Use of Surplus Money Questioned

Jul 12, 2023 | Associations, Community, Prepare, Safety

Q: My condominium association recently approved a special assessment to pay for a construction project. The project is now completed and there is money left over. The board has now called a meeting where they are going to consider the applying those funds to a different project. Isn’t the association required to return this money to the owners? (G.F., via e-mail)

A: Not necessarily. The adoption and use of special assessments is governed by a number of provisions of the Florida Condominium Act. Section 718.112(2)(c)1, Florida Statutes contains notice requirements for board meetings where a special assessment is to be considered. The notice must state that a special assessment will be considered, specifically state the purpose of the assessment, and the estimated cost of the assessment. This notice must be given to each unit owner by U.S. Mail, hand delivery, or electronic mail (for owners who have given written consent to receive official notices by e-mail) at least 14 days in advance of the board’s meeting. The notice must also be posted 48 hours in advance.

Section 718.116(10), Florida Statutes provides that notice of special assessments must be sent out and the notice must state the purpose, amount, and due date for the special assessment. The law goes on to say that “upon completion of such specific purpose or purposes, any excess funds would be considered common surplus, and may, at the discretion of the board, either be returned to the unit owners or applied as a credit towards future assessments.”

If there is a surplus of special assessment funds related to a completed project, the board has some discretion on how to use the money. The association can either return the money or credit the money toward future assessments. Therefore, the board can levy a special assessment for the different project you mention and apply the surplus funds from the first assessment as a credit toward the bottom line amount the owners will have to pay for the second assessment, if any.

Of course, this outcome is predicated on other assumptions, including that the condominium documents grant the board special assessment authority and that the new project is not a material alteration requiring an owner vote.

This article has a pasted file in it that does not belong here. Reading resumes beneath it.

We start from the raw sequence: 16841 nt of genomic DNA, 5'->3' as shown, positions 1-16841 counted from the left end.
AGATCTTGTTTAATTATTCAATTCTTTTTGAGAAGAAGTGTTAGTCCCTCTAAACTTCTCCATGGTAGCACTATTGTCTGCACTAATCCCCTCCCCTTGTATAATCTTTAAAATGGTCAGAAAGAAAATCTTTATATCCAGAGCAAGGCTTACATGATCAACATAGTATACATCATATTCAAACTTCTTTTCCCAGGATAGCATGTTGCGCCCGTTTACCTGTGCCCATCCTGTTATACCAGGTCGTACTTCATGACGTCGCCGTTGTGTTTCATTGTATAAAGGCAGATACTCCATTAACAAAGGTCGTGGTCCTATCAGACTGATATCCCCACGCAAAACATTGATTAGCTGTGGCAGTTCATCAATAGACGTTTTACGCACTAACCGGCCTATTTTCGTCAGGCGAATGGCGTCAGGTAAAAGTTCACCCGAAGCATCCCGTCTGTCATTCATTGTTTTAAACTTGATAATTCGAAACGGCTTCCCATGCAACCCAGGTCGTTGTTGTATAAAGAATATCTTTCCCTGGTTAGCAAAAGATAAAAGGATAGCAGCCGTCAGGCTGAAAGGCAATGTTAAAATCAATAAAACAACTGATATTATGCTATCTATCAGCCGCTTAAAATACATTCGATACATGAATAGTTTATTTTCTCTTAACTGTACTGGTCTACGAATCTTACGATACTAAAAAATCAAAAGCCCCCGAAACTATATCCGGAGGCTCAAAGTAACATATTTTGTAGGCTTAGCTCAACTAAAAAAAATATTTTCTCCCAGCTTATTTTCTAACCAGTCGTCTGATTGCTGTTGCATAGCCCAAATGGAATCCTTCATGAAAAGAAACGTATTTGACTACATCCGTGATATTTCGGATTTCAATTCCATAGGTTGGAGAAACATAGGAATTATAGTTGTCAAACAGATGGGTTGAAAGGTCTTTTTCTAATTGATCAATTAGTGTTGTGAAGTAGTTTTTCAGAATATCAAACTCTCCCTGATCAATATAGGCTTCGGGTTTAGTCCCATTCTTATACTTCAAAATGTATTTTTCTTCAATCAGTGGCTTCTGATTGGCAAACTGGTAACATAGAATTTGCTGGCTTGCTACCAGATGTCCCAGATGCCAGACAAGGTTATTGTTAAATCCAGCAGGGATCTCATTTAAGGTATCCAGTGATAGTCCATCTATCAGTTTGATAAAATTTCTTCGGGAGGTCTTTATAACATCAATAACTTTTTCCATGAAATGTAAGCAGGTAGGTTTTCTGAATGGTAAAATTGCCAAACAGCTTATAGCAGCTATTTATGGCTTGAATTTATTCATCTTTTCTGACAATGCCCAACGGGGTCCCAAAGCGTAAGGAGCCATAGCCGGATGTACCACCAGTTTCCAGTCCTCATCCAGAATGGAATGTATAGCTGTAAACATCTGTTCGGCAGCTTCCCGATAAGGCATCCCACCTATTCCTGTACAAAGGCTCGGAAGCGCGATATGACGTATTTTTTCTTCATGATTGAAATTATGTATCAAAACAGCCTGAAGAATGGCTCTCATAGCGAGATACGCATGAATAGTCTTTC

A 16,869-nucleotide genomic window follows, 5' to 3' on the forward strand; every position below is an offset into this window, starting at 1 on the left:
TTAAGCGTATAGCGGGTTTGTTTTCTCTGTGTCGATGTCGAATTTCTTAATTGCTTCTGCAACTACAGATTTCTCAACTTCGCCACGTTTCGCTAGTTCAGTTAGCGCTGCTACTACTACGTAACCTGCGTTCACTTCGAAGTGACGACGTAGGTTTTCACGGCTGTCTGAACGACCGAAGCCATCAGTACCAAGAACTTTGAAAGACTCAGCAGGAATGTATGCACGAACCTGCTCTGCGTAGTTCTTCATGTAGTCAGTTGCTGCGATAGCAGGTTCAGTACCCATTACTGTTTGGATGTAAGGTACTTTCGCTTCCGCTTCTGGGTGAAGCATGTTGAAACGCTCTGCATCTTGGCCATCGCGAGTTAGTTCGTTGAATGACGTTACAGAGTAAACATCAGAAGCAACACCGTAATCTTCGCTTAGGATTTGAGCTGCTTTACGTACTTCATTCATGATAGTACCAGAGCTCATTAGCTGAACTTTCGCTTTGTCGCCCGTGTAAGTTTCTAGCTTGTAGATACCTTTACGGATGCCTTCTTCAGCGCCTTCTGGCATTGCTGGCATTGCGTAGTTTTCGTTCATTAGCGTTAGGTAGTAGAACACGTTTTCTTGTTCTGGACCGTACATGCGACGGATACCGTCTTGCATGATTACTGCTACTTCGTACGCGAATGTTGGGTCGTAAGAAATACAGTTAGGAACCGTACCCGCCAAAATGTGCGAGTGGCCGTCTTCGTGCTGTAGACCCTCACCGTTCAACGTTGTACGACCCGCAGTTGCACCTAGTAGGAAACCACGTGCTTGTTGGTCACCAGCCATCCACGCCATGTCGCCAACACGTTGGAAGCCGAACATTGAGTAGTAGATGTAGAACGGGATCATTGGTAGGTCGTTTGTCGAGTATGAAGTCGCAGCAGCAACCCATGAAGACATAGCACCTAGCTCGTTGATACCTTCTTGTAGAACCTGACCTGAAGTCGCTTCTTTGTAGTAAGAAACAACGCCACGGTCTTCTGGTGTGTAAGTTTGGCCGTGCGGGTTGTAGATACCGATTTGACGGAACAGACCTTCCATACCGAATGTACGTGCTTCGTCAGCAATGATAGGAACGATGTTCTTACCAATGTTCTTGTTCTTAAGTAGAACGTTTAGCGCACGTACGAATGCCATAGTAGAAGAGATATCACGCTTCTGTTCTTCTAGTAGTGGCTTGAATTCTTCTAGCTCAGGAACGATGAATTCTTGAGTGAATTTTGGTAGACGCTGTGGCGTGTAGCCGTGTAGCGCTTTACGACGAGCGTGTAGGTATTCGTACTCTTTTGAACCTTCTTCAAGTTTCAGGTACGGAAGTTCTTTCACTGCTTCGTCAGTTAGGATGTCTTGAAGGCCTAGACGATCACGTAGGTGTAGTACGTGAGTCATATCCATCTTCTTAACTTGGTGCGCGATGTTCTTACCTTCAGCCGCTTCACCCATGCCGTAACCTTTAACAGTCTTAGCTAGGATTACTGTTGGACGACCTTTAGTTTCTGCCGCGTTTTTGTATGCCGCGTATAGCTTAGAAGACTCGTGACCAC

Q: I recently signed a lease for a rental in a homeowners’ association. The landlord is denying me access to the common area recreational amenities. Do I have a right to use the common areas under Chapter 720, Florida Statutes? (M.C., via e-mail)

A: That’s a new one on me.

The Florida Condominium Act, in general, provides that when a unit is leased, the tenant has all use rights in common elements generally available to owners, unless the owner has carved those rights out in the lease There is no equivalent provision in the Florida Homeowners’ Association Act.

The issue is likely controlled by the governing documents in the community, perhaps in an esoteric provision like the section on easements. You may want to have your attorney review your lease and the governing documents to advise you.

Your landlord would have no authority to prevent you from using the common areas, that authority, if it exists, would be exercised through the association. You may wish to take this issue up with the association through its board or manager.

Q: Since Hurricane Ian, several of our condominium association’s board members resigned. What happens if we can’t find enough people for a quorum? (R.K., via e-mail)

A: Nothing good.

Section 718.1124 of the Florida Condominium Act states that any unit owner may apply to the local circuit court for the appointment of a receiver to manage the affairs of the condominium association.

A receiver, once appointed, will have the same powers and duties as the board of directors and will serve until the vacancies are filled sufficient to achieve a quorum. Receiverships are costly and usually only helpful in severely distressed projects.


Originally posted on Written by Joe Adams of Becker & Poliakoff, P.A.,